Familiar disasters, unfamiliar hopes

It’s a human pattern we’re reminded of each time there’s an accident on a major highway. The “rubberneckers” slow down to be sure they see the smashed metal and glass and possibly some puddles of blood. Tomorrow’s newspapers will label the event a “tragedy,” and it does, in its own way, carry us back to the tragic dramas of Aeschylus and Sophocles.

When we witness the disasters that sometimes befall other people – even on a stage in symbolic form – we experience a whole range of feelings. One of them is relief – because, after all, it didn’t happen to us. Two of them were named by Aristotle: pity (also translatable as “empathy”) and terror (for if human life is in that kind of danger, we have to consider our personal vulnerability to the same kind of an event).

But another more social reaction exists that is harder to identify and name. Once we have become part of a spectatorial group, which is bound together by its contemplation of a really horrid occurrence, we also experience a sense of comfort and a drop in our fears of isolation and alienation. Our car moves on and a voice from the back seat observes: “Did you see that?” All of those in the car shake their heads in unison. “God,” breathes one of those enclosed in the mobile theater, “that’s just the worst thing in the world.”

We’re all feeling it at the same time: a heightened awareness of our shared humanity. An understanding of what a dangerous place the world can be has gripped us at a single moment. Even people who never took a course in literature, art or religion freely engage in a ritual that seems like the very definition of modern life.

All of which may help to explain some of the difficulties we have getting used to the idea of living in a new millennium. It’s easy enough to criticize the one that has been running its course from 1000 A.D. to 2000 A.D. Yes, it saw the birth of a higher level of religious ideals. But yes, it also saw a long chain of (partly resulting) disasters – the Roman Empire, on its frontiers, was not a benevolent institution. The Crusades, which were launched soon after the present millennium began, inflicted countless miseries, as European barons sought to gain control over the alleged tomb where the risen Christ briefly lay.

Western Europe’s conquest of the Americas wreaked a level of depopulation on their native inhabitants that still has the capacity to trouble our minds. And as we approach and pass through the 20th century, the union of industrialization with warfare and murder has produced scenes even Homer and Sophocles never imagined – scenes, moreover, that have formed a union of their own with our occasional feelings of depression and despair.

But this millennial saga of disaster is one that we have learned to feel at home with. References to the Holocaust, for example, when delivered by columnists and orators, often are deployed in order to elicit “automatic assent.” Like the scrambled heap of steel and flesh by the side of the highway, they form scripture of a certain kind, binding us together as human beings.

Now a new millennium approaches. All of the head-shaking rituals of familiar discourse are about to become things of the past. “Adolf Hitler? Was he before or after Napoleon?” For those who become senior citizens after the year 2000 has rolled around, hints of the Biblical patriarch or matriarch will become almost inevitable. “Can you imagine? He/she was born before computers!”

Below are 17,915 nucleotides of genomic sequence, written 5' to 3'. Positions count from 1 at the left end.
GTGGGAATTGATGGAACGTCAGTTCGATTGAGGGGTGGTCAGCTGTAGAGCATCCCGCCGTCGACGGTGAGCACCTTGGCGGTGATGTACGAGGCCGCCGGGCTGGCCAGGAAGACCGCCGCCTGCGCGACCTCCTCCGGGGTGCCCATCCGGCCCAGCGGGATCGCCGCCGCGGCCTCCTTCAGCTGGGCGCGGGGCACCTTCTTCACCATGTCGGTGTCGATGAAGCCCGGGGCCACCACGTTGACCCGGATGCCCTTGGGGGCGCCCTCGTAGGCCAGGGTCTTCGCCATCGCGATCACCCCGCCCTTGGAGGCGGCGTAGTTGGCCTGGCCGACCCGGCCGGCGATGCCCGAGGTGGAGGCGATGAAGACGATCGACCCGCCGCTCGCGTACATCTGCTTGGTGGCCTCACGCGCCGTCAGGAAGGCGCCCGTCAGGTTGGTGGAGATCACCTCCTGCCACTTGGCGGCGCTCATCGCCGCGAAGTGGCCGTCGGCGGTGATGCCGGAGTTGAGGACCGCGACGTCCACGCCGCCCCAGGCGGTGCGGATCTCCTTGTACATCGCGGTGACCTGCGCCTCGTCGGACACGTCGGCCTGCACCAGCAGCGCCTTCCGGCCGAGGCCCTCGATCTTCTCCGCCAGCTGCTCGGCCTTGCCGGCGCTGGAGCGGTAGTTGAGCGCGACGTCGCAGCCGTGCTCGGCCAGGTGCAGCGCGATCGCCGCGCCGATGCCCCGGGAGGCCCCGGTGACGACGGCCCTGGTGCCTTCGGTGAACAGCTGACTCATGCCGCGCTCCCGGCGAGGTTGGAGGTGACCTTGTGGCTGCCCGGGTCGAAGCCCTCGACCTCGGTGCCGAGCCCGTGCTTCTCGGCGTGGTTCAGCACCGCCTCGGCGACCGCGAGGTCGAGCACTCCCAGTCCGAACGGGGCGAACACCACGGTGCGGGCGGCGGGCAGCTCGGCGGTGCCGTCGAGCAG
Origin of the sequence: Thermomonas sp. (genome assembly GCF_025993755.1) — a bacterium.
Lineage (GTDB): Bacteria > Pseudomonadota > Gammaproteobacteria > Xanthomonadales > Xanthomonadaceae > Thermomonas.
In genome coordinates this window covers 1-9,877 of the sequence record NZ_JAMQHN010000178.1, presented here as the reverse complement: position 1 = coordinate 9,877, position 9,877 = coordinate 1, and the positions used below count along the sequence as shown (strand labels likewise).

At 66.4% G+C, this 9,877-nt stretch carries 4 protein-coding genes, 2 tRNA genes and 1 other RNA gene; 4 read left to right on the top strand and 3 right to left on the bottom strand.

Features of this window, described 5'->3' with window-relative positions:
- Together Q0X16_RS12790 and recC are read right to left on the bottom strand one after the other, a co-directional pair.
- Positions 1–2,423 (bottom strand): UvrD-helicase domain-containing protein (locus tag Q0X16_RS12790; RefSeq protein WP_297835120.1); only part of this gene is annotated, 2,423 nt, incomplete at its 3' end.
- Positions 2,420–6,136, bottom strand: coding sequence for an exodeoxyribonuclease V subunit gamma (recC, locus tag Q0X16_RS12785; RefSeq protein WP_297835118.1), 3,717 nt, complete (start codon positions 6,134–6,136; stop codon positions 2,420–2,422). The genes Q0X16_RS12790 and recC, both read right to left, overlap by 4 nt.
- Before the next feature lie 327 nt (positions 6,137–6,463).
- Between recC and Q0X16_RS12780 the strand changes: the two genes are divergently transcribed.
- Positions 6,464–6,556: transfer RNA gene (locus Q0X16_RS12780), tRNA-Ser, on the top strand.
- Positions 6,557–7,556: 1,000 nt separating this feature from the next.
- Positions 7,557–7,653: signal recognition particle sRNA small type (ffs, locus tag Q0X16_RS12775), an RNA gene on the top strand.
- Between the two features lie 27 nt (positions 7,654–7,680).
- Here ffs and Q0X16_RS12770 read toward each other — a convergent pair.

Losing our disastrous past, which always gave us opportunities for conversation, is hard enough. Harder still is the act of trying to generate feelings of hope about the millennium from 2000 A.D. to 3000 A.D. Haven’t ridiculous hopes been identified with ridiculous figures like Karl Marx or ridiculous murderers like Joseph Stalin? Who would be brave enough today to actually stand up in front of an audience and declare that a better – rather than worse – future lies ahead? But try looking at the challenge a bit differently. One of the things that has happened to life on Planet Earth since the implosion of the Soviet Union is we have begun to see it as a managerial challenge – an engine in constant need of “tuning.” Like a roving committee supported by technical staffs, our statespersons roam the globe in quest of problems that need solutions.

Meanwhile, even the most astronomical points of high finance are debated in our daily media in ways that turn an industrialized population into a committee of the whole. The new system works in uneven ways, of course, and often is hampered by the traditions of national sovereignty. But it has worked surprisingly well, at least in the 1990s. Gone forever is the day when only a direct military threat could bring nations to cooperate with each other.

And there is hope, too, in the unprecedented assumptions made possible by the arrival of the computer. It’s no longer impossible to imagine that every single human being could have his or her computer “file,” which monitors his or her overall well-being. Keeping track of our planet’s people might well become the first stage of helping those in need – without the creation of a monstrous planetary bureaucracy.

Such a development, in turn, would suggest that our first millennium could never institutionalize its religious ideals – which our second millennium finally did.

There is reason for hope. Some of the worst stuff in human history is just about to move into the past. Perhaps we can finally learn how not to stop apologizing for it. The right way to show we’re sorry for what our ancestors did or didn’t do is to be absolutely splendid toward our biological and spiritual children.

-The writer is president and professor of public administration of The George Washington University.

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